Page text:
WASHINGTON, D.C. – Today, U.S. Senator Rand Paul, chairman of the Federal Spending Oversight Subcommittee, released the latest edition of ‘The Waste Report,’ an ongoing project cataloguing egregious examples of waste within the U.S. government.
In today’s Report, Dr. Paul highlights nearly $10 million in taxpayer funds that the City of Honolulu wasted to beat a “timeliness” deadline and stay eligible for more Community Development Block Grant (CDBG) funds. After searching for a project, the City settled on a grant proposal to purchase the Hibiscus Hill Apartments property, which wasn’t up for sale at the time and eventually cost taxpayers about $1.9 million above the appraised value.
The Federal Spending Oversight Subcommittee has established an email address, Report_Waste@HAGAC.Senate.gov, where federal employees can report wasteful end-of-year spending. More information can be found HERE.
You can find ‘The Waste Report’ HERE or below.
According to the Inspector General (IG) for the Department of Housing and Urban Development, the City and County of Honolulu (City) wasted nearly $10 million of Community Development Block Grant (CDBG) money for no other reason than to just spend federal money fast… so they could remain eligible to receive more federal funds.
The CDBG program is a grant for local governments to help develop affordable housing and economic opportunities primarily for low- and middle-income persons. While grant money can be rolled into the next fiscal year, local governments are not allowed to just sit on this money. By the end of a grant year, available funds cannot exceed 150% of the current year grant award – the timeliness test. If a community breaks this timeliness test two years in a row, they may lose CDBG funding for the next year.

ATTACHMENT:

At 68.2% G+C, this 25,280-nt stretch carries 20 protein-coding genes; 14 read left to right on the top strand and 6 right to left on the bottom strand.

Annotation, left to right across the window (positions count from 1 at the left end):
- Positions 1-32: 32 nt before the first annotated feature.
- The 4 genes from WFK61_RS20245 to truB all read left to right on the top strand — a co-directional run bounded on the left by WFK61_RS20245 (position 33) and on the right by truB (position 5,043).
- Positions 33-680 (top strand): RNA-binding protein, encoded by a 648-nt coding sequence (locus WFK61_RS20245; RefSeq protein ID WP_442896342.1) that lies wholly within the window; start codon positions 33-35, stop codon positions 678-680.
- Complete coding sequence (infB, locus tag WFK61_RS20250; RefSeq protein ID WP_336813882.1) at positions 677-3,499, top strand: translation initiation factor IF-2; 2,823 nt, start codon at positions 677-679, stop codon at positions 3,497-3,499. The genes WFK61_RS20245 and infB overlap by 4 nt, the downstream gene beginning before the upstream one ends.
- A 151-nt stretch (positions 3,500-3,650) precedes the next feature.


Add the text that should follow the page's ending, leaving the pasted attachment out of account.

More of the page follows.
According to the IG, Honolulu’s bureaucratic structure led it to perennially fail the timeliness test every other year. However, in 2013, the City was in risk of breaching the two-year rule and possibly losing CDBG money – until it cooked up a plan to fast track some big spending.
First, the City came up with an alternate process for approving CDBG projects, which, according to the IG, “had few requirements and was subjective.” Then, the City put out a “brief” request for proposals for an acquisition project: high cost in one transaction. They further required the project to move fast – fast enough to prevent the two-year rule from being violated. Ultimately, the City approved a proposal to purchase the Hibiscus Hill Apartments in Waipahu.
Hibiscus Hill was not even up for sale, which of course put the owner in a “name your price” kind of situation. The property ended up selling for about 25% above the appraised value – meaning taxpayers overpaid by about $1.9 million.
Why Hibiscus Hill? Good question. The original proposal stated that rent at Hibiscus Hill had increased 40% over the preceding 3 years, but that claim was not substantiated. However, the appraiser found rents at the apartment complex were at the lower end of the local rental market. Further, since the property acquisition, rents have increased, in some cases “significantly.” This led the IG to conclude, “Therefore, the acquisition apparently did not serve a meaningful purpose and the City did not support that it was necessary.” True, unless the City’s real purpose was just to spend money quickly to preserve their access to CDBG grant dollars.
The grant recipients’ proposal included a promise to spend $1 million (of their money) renovating all 80 units in the complex. Yet, two years later, only eight units were renovated at a cost of just over $146k. Further, 50 units were to be deemed “affordable,” a promise which the City itself decided in 2015 was unmet.
Nonetheless, Honolulu did not breach the timeliness test two years running and is still eligible to receive CDBG money…
And the taxpayer is only out $10 million.